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The "New" Saskatchewan: Oklahoma North?

September 14, 2012

4-minute read

Of the litany of proposed changes contained in the Saskatchewan government's Consultation Paper on the Renewal of Labour Legislation in Saskatchewan, the most pernicious is the suggestion that employees be allowed to opt out of paying union dues, yet still receive the full benefits of union membership. This idea is dangerously reminiscent of U.S. right-to-work (RTW) laws that already pervade the American south and have recently been proposed in northern states like Wisconsin and Indiana.

If this is the direction the current government wants to move, then it is incumbent that the people of Saskatchewan recognize what the adoption of RTW laws entail, because it will not only effect union members, it will effect all workers in our province, unionized or not.

Despite the name, “right-to-work” laws are no guarantee of a job, if anything they are a guarantee of smaller pay-cheques for workers, more punitive management styles, unsafe work environments and lower standards-of-living.

While RTW laws specifically target unions by making it harder for workers’ organizations to sustain themselves financially - by making it illegal for unions to require that each employee who benefits from the terms of a contract pay his or her share of the costs of administering it - they have a much broader impact on society at large.

So let’s look at what we can expect if Saskatchewan adopts RTW legislation.

Oklahoma adopted right-to-work legislation in 2001. Despite claims by proponents that the adoption of RTW would result in a mass influx of jobs to the state, since it's adoption Oklahoma has lost a third of their manufacturing jobs and the average number of new companies coming into the state has been one-third lower in the decade since RTW was adopted than in the preceding decade. Moreover, Oklahoma’s unemployment rate in 2010 was double what it was when RTW was first adopted in 2001.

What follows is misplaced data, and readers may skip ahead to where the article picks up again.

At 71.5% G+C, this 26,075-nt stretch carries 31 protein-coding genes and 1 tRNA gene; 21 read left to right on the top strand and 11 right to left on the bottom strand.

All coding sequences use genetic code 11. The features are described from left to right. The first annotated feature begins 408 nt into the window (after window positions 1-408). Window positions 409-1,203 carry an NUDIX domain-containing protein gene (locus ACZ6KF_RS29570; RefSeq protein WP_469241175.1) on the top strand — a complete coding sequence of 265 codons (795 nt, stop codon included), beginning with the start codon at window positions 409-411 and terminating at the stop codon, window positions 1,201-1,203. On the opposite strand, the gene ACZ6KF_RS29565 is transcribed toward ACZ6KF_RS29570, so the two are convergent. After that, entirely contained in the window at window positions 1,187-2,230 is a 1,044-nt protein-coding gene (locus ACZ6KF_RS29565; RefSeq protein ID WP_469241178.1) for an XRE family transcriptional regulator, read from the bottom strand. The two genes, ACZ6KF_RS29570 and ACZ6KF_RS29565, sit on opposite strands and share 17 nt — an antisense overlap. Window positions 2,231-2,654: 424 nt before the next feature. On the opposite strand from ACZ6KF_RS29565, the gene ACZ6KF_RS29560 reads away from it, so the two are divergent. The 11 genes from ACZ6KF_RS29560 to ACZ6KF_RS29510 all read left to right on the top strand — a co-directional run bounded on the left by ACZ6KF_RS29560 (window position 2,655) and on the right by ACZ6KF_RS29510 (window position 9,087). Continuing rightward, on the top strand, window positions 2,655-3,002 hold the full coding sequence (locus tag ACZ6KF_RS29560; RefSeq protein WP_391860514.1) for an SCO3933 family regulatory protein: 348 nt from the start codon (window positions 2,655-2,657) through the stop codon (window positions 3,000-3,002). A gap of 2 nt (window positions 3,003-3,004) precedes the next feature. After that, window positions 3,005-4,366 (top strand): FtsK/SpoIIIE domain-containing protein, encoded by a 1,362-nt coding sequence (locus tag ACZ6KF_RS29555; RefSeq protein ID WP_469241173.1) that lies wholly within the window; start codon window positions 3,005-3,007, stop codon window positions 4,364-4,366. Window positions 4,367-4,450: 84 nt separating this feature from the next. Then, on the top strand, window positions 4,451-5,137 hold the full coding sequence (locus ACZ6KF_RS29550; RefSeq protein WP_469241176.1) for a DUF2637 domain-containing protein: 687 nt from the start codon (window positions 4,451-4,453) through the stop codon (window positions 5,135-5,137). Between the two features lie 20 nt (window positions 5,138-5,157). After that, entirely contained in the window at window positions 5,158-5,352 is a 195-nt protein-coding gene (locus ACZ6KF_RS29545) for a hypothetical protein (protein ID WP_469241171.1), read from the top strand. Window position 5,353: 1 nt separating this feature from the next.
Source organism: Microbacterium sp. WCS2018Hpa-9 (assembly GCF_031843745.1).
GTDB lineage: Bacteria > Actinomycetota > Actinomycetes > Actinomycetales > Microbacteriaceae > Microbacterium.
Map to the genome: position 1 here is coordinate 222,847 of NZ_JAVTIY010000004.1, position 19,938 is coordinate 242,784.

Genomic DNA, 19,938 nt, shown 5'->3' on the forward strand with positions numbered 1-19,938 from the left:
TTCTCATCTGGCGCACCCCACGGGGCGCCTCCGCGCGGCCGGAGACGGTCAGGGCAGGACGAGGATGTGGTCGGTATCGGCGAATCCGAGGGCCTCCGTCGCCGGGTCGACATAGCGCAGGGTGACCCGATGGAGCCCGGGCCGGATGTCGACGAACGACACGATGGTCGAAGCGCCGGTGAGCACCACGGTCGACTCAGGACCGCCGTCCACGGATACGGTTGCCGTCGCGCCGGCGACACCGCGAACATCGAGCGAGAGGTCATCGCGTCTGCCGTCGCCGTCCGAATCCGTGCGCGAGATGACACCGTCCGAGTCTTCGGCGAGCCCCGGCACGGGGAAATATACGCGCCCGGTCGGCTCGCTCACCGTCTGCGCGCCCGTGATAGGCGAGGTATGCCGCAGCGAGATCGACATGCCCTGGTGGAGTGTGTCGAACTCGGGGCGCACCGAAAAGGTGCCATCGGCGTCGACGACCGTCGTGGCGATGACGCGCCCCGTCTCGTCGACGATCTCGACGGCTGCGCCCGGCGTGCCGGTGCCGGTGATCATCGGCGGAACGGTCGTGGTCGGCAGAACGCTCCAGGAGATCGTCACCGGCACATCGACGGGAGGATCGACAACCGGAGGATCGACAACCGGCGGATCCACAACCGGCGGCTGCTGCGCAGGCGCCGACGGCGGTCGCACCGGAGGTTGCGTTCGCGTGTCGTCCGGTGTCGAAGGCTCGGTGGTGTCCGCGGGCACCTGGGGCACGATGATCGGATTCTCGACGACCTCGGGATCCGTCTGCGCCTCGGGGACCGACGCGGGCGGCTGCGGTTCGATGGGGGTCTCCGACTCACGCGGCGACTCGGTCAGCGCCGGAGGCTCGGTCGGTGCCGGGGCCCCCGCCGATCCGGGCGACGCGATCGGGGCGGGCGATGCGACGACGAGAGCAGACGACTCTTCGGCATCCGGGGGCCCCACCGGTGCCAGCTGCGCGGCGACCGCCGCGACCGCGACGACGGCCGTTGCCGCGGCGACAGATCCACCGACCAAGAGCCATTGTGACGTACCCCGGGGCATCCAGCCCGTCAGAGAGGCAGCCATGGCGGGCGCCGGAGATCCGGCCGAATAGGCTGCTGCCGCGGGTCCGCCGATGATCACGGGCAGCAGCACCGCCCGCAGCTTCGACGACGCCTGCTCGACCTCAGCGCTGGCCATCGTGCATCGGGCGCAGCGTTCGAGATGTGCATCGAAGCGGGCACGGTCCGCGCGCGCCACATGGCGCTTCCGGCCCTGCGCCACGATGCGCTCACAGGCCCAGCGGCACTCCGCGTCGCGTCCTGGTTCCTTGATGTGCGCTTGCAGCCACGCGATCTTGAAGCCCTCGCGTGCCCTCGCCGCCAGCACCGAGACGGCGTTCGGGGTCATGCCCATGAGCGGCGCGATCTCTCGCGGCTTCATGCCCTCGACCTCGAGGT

Surveys of manufacturers show that despite the claims of RTW champions, right-to-work laws are not a significant factor in decisions to relocate. Indeed, in 2010 manufacturers ranked it sixteenth among factors affecting location decisions. For higher-tech, higher-wage employers, nine of the ten most-favoured states are non-RTW, led by union-friendly Massachusetts.

For those firms that are seeking cheaper labour costs, it is much more lucrative to re-locate to places like Mexico or Central America where wages are lower than any RTW state could possibly offer and other regulations are lax or non-existent. Indeed, despite passing RTW legislation, Oklahoma witnessed one of its largest employers, General Motors, pull up stakes and head to Mexico, laying off 2,400 employees in 2006. Those that would counsel following a low-wage strategy as a means to attract employers must consider that it is not only a contest between Canadian provinces and American states, but also the third world. This is not a contest that we could (or should) try and win.